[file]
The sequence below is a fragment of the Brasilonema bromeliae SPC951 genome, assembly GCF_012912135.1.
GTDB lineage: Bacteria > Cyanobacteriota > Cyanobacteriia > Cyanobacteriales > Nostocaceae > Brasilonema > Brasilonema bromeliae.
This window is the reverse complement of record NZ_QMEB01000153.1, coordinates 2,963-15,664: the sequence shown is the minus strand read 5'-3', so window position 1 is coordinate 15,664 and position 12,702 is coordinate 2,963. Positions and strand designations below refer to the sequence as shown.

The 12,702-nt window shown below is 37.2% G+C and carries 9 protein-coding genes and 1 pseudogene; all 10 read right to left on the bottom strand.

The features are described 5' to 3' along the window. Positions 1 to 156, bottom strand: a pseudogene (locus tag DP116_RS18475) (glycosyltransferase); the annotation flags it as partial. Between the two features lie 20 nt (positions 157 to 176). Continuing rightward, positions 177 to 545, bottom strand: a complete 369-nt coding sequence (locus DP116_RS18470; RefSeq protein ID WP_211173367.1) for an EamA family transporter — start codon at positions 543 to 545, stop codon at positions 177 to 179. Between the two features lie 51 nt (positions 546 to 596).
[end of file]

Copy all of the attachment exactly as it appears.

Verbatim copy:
The sequence below is a fragment of the Brasilonema bromeliae SPC951 genome, assembly GCF_012912135.1.
GTDB lineage: Bacteria > Cyanobacteriota > Cyanobacteriia > Cyanobacteriales > Nostocaceae > Brasilonema > Brasilonema bromeliae.
This window is the reverse complement of record NZ_QMEB01000153.1, coordinates 2,963-15,664: the sequence shown is the minus strand read 5'-3', so window position 1 is coordinate 15,664 and position 12,702 is coordinate 2,963. Positions and strand designations below refer to the sequence as shown.

The 12,702-nt window shown below is 37.2% G+C and carries 9 protein-coding genes and 1 pseudogene; all 10 read right to left on the bottom strand.

The features are described 5' to 3' along the window. Positions 1 to 156, bottom strand: a pseudogene (locus tag DP116_RS18475) (glycosyltransferase); the annotation flags it as partial. Between the two features lie 20 nt (positions 157 to 176). Continuing rightward, positions 177 to 545, bottom strand: a complete 369-nt coding sequence (locus DP116_RS18470; RefSeq protein ID WP_211173367.1) for an EamA family transporter — start codon at positions 543 to 545, stop codon at positions 177 to 179. Between the two features lie 51 nt (positions 546 to 596).